Photoshop "only" using 100% of my CPU

Discussion in 'Digital Photography' started by pianodude123, Jul 24, 2012.

  1. pianodude123 macrumors 6502a

    pianodude123

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    #1
    I bought a 4 core i7. Why is photoshop CS6 not utilizing the full power of my new machine?
     
  2. driftless macrumors demi-god

    driftless

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    #2
    There is a disconnect between your title and the subject of you post. Which is it?
     
  3. pianodude123 thread starter macrumors 6502a

    pianodude123

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    #3
    shouldn't it be using 400% if it was utilizing the whole thing?
     
  4. driftless macrumors demi-god

    driftless

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    #4
    Ummm, no. There maybe 4 cores but there is only 100% capacity for the cpu.

    And your website, http://www.stenchinformer.com/, is offensive.
     
  5. chiefroastbeef macrumors 6502a

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    #5
    Offensive to the victims of stench, yes. :p
     
  6. driftless macrumors demi-god

    driftless

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  7. pianodude123 thread starter macrumors 6502a

    pianodude123

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    #7
    I have seen things take up >100% of the CPU in Activity Monitor. I am talking about when you look at the processes in activity monitor, not just theoretically.

    And thank you for the feedback on the website. What do you think I should do to make it less offensive?
     
  8. OreoCookie macrumors 68030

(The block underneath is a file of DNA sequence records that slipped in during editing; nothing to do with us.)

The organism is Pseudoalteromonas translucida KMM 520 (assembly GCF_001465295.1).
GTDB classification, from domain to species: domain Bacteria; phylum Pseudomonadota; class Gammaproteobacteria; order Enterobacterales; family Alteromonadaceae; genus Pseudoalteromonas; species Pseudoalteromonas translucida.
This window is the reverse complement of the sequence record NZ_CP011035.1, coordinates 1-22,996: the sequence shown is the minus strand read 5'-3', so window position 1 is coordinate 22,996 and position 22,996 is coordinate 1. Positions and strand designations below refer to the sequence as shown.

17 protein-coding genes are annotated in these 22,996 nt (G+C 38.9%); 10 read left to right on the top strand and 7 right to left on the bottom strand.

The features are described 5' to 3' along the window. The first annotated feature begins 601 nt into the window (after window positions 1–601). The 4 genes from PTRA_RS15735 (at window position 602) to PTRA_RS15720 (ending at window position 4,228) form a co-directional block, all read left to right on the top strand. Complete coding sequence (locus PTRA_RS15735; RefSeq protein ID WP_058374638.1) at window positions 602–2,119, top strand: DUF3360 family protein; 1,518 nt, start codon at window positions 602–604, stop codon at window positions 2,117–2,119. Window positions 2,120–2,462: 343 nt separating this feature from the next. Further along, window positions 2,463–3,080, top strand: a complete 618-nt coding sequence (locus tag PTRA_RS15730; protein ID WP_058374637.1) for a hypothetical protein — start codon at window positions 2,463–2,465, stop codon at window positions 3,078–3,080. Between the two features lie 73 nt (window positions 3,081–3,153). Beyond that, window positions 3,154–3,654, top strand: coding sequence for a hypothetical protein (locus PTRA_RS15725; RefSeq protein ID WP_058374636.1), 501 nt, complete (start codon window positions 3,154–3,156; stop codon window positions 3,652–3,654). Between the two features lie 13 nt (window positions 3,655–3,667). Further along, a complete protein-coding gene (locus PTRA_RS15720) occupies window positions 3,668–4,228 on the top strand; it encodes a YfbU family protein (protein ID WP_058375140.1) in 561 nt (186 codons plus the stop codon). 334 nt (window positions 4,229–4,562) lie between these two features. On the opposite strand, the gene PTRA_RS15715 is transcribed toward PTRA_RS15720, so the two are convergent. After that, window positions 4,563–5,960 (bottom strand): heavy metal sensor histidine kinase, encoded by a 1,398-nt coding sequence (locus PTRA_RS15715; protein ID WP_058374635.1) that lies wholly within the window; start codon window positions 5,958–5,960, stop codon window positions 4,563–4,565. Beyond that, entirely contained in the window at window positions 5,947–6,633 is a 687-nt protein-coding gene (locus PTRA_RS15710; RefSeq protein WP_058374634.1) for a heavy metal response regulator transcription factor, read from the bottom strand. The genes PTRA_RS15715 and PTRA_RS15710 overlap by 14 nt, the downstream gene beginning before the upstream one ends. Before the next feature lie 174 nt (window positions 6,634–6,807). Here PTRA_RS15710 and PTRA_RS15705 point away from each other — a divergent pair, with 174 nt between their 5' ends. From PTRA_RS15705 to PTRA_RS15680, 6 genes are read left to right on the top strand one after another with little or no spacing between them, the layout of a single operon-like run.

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    #8
    CPU utilization is usually measured per virtual core. Your machine probably only has 2 physical cores, but thanks to Hyperthreading, the OS sees four cores. But since these four virtual cores share the resources of two virtual cores, it is hard to utilize them at 100 % each.

    In any case, software needs to be able to parallelize workloads in order to really take advantage of more than 1 core. There are certain workloads which you can parallelize easily (e. g. render images or apply certain types of filters) while for others, you can't (e. g. when you need to wait for the result of a computation to start a new one). Then there are problems which may be parallelizable, but they are not easily parallelizable. Most parts of Photoshop are not programmed to take advantage of several cores, so what happens is that Photoshop will utilize one core to the max (100 %) and the others are twiddling their thumbs.

    As you always have background processes running, even normal users benefit from dual core CPUs which are now standard.
     
  9. chrono1081 macrumors 604

    chrono1081

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    #9
    This.

    If you fire up After Effects you'll see it use all cores.
     
  10. pianodude123 thread starter macrumors 6502a

    pianodude123

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    #10
    This is helpful, thanks!
     

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